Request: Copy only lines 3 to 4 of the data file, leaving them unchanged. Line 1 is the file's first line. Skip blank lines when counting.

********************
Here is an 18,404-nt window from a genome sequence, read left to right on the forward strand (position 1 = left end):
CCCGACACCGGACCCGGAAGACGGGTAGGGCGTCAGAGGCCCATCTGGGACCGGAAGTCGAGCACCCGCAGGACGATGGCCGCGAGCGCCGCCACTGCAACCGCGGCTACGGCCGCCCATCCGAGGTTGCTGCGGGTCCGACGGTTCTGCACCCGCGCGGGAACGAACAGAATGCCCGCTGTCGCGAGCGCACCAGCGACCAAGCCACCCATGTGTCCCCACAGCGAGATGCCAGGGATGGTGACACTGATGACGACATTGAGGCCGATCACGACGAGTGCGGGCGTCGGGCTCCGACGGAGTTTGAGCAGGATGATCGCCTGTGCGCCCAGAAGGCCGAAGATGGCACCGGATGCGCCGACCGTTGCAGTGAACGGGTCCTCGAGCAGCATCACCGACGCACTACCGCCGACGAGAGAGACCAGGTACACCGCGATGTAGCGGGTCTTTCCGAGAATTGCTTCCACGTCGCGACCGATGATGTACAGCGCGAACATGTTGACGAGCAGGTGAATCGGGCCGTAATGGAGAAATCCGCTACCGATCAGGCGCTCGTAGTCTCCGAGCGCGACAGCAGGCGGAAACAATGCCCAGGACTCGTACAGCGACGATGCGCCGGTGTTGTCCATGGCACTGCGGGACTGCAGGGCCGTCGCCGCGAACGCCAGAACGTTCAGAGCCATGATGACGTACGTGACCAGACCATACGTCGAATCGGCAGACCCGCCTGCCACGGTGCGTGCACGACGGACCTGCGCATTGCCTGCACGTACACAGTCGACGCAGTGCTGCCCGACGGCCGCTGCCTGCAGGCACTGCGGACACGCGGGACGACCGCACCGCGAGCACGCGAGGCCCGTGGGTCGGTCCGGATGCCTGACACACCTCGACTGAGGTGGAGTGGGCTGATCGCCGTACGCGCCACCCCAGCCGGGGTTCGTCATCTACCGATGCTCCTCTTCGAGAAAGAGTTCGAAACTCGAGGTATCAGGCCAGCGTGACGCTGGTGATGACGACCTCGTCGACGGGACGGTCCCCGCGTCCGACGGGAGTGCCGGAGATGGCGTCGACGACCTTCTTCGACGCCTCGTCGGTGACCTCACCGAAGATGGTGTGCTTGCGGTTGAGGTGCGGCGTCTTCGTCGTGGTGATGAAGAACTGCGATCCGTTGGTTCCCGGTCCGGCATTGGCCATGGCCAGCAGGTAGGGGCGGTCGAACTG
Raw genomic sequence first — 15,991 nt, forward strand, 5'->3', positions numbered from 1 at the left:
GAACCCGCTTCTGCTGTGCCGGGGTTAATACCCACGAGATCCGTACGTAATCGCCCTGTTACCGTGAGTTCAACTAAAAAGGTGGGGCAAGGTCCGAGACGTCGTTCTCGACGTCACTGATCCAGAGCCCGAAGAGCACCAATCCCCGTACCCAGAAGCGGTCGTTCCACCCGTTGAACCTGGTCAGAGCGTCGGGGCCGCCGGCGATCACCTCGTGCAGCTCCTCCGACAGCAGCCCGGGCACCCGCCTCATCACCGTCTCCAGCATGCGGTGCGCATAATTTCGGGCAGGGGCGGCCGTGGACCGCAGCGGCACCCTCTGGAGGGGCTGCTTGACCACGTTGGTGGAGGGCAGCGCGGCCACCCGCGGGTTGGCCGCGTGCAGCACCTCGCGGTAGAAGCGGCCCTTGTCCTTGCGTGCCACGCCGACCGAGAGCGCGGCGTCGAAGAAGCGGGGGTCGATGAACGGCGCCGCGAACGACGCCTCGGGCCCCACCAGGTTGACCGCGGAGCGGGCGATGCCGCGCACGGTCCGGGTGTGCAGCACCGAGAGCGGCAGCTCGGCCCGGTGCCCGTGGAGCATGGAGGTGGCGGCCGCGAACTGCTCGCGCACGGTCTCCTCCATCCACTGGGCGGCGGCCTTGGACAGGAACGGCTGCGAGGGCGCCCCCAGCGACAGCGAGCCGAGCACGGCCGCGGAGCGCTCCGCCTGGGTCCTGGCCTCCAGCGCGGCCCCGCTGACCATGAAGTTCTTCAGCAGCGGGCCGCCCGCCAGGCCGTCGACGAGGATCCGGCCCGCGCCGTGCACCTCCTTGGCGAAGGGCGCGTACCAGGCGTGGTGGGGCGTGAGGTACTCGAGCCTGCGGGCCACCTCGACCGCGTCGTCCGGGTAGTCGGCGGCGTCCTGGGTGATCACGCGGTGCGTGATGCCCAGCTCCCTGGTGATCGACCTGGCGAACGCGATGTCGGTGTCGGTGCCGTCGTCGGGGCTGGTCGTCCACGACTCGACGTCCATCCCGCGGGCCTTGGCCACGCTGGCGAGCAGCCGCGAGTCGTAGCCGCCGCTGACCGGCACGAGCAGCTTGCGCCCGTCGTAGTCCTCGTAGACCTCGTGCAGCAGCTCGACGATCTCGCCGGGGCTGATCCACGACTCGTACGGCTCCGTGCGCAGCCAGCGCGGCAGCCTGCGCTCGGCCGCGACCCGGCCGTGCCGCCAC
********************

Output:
Raw genomic sequence first — 15,991 nt, forward strand, 5'->3', positions numbered from 1 at the left:
GAACCCGCTTCTGCTGTGCCGGGGTTAATACCCACGAGATCCGTACGTAATCGCCCTGTTACCGTGAGTTCAACTAAAAAGGTGGGGCAAGGTCCGAGACGTCGTTCTCGACGTCACTGATCCAGAGCCCGAAGAGCACCAATCCCCGTACCCAGAAGCGGTCGTTCCACCCGTTGAACCTGGTCAGAGCGTCGGGGCCGCCGGCGATCACCTCGTGCAGCTCCTCCGACAGCAGCCCGGGCACCCGCCTCATCACCGTCTCCAGCATGCGGTGCGCATAATTTCGGGCAGGGGCGGCCGTGGACCGCAGCGGCACCCTCTGGAGGGGCTGCTTGACCACGTTGGTGGAGGGCAGCGCGGCCACCCGCGGGTTGGCCGCGTGCAGCACCTCGCGGTAGAAGCGGCCCTTGTCCTTGCGTGCCACGCCGACCGAGAGCGCGGCGTCGAAGAAGCGGGGGTCGATGAACGGCGCCGCGAACGACGCCTCGGGCCCCACCAGGTTGACCGCGGAGCGGGCGATGCCGCGCACGGTCCGGGTGTGCAGCACCGAGAGCGGCAGCTCGGCCCGGTGCCCGTGGAGCATGGAGGTGGCGGCCGCGAACTGCTCGCGCACGGTCTCCTCCATCCACTGGGCGGCGGCCTTGGACAGGAACGGCTGCGAGGGCGCCCCCAGCGACAGCGAGCCGAGCACGGCCGCGGAGCGCTCCGCCTGGGTCCTGGCCTCCAGCGCGGCCCCGCTGACCATGAAGTTCTTCAGCAGCGGGCCGCCCGCCAGGCCGTCGACGAGGATCCGGCCCGCGCCGTGCACCTCCTTGGCGAAGGGCGCGTACCAGGCGTGGTGGGGCGTGAGGTACTCGAGCCTGCGGGCCACCTCGACCGCGTCGTCCGGGTAGTCGGCGGCGTCCTGGGTGATCACGCGGTGCGTGATGCCCAGCTCCCTGGTGATCGACCTGGCGAACGCGATGTCGGTGTCGGTGCCGTCGTCGGGGCTGGTCGTCCACGACTCGACGTCCATCCCGCGGGCCTTGGCCACGCTGGCGAGCAGCCGCGAGTCGTAGCCGCCGCTGACCGGCACGAGCAGCTTGCGCCCGTCGTAGTCCTCGTAGACCTCGTGCAGCAGCTCGACGATCTCGCCGGGGCTGATCCACGACTCGTACGGCTCCGTGCGCAGCCAGCGCGGCAGCCTGCGCTCGGCCGCGACCCGGCCGTGCCGCCAC